Mission Impossible

All over the state of Nevada you can find free shots at money by participating in NFL contests. Some ask that you visit each and every week to submit picks. Others offer parlay cards that settle out each week and can be played any time you visit, even if it’s only a few times a year. There are numerous formats and since they’re all free, there’s little room to complain about how they go about giving away the cash they advertise as being available — but I’m going to complain anyway.

The reason for my lack of gratitude is that in some instances what’s being given away for free is essentially nothing! Promotions such as these are attempts to draw customers into an establishment and the single biggest factor in the pitch is what’s being offered in prize money. Big quoted dollar amounts are the lure — but what if the advertised amount available really has no chance of being given away? What if simply winning it would result in an international investigation?


Offering big payouts for achieving near-impossible feats has become fairly common in casino advertising. A recent car giveaway at the now-closed Siena in Reno — which was advertised every way possible, including freeway signs and TV ads — promoted the opportunity to win a $75,000 alternative energy powered Tesla vehicle.

“All you have to do is come in and play your favorite games, then redeem them for entries into the contest. There will be drawings every Friday/Saturday at 6 p.m., 7:30 p.m., and 9 p.m. between now and the end of June, and six people will get a chance to spin our Tesla Triple Spin Wheel at every drawing.”

So the possibility of winning the Tesla car was advertised for anyone able to do the following: Play during the week and accumulate lots of drawing tickets, get pulled at the drawing, then spin the Tesla wheel three times. What they didn’t state was that the wheel had to land on the Tesla slot on all three spins. There was something like 100 slots on the wheel. Hitting that slot three straight times on a fair spin is a one-in-a-million shot. But first you had to win that drawing which was no small feat in itself. Let’s just cut to the chase and tell you that no one won a Tesla by spinning that wheel and having it land Tesla three times in June (though they gave away one at the end of the promo via a standard drawing).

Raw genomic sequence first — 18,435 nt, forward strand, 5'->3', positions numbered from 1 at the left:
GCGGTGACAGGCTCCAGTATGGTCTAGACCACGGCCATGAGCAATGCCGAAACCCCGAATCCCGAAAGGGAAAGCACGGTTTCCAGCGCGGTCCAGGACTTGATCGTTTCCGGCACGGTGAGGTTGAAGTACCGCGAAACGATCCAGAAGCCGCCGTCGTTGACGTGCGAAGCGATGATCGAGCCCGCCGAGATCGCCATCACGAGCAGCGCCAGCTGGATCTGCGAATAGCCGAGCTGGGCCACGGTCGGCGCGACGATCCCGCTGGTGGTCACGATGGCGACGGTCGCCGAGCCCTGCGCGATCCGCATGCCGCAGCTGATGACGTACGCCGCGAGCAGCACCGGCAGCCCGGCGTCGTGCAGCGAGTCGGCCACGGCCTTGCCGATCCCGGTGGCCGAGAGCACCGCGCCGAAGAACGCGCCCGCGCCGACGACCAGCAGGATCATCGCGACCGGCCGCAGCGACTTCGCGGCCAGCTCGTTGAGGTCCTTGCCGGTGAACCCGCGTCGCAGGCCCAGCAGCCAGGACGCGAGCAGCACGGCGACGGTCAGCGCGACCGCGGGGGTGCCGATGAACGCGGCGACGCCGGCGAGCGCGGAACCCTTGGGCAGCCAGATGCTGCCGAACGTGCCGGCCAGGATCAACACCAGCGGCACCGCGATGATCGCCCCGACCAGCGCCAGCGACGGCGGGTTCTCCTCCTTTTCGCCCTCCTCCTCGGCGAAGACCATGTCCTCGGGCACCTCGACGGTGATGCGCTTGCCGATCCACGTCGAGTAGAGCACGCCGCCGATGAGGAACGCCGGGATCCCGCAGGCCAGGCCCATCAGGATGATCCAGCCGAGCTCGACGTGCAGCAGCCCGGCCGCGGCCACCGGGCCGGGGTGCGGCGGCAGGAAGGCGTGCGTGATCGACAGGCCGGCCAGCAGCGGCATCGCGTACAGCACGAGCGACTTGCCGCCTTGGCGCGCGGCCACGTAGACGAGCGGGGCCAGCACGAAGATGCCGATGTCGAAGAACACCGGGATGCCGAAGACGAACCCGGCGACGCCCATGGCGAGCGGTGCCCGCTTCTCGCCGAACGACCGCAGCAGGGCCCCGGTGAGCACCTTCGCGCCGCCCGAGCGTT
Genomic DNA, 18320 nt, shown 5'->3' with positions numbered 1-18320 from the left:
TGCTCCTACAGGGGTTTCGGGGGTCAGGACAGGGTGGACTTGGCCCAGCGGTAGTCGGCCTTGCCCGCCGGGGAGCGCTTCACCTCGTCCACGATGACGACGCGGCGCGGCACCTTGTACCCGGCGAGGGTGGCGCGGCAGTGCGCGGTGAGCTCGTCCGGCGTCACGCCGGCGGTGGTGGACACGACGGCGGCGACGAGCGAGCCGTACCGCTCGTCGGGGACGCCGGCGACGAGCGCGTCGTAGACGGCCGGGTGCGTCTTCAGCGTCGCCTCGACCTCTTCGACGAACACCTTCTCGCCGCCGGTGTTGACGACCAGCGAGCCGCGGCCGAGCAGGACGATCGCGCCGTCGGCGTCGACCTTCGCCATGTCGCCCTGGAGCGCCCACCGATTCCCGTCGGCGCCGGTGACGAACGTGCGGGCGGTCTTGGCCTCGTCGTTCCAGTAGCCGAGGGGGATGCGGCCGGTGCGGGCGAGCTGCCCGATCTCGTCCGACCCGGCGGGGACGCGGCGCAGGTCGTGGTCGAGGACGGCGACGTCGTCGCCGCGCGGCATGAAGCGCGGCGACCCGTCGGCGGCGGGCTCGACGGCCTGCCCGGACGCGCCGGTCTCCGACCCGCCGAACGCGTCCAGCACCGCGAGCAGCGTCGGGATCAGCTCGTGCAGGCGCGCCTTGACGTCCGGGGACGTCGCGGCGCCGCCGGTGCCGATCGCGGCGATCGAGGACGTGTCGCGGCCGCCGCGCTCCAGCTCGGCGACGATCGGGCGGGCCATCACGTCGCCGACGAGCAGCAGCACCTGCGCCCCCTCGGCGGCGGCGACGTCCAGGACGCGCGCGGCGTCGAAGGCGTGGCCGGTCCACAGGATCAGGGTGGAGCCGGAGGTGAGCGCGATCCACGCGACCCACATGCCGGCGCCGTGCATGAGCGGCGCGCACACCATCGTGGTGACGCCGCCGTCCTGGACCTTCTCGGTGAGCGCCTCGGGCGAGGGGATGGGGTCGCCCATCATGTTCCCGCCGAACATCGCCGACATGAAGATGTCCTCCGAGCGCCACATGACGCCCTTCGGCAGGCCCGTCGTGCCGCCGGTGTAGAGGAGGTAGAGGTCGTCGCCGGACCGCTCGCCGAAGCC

As difficult as winning that car sounds, it was a walk in the park compared to winning this years Ellis Island $100,000 football contest bonus. Ellis Island is offering $100,000 to anyone who can pick at least 12 winners in each of the 17 weeks of its football contest. It sounds pretty tough — but how tough is it?

We asked the question of a couple of our friends who just happen to be world-class math guys and they found it intriguing enough to tackle.

Since the Ellis Island contest uses Sunday and Monday games only, there will be some weeks with fewer games than others. Once our guys had the actual schedule, they were able to come up with a good estimate. There are seven weeks in the NFL schedule that have just 13 Sun./Mon. games and one week that has only 12. They come consecutively, which means that in one eight-week stretch in the middle of the season you have to go 12 of 13 in seven of them and 12 of 12 in the other. Good luck with that.

The odds of actually winning the Ellis Island $100,000 bonus is 1 in 860,821,664,604,538,000,000 — give or take a few trillion. That number is most easily expressed as 1 in 860 million trillion. One of the math guys said you’re a BILLION times more likely to be hit by lightning in your lifetime than to win the 100K.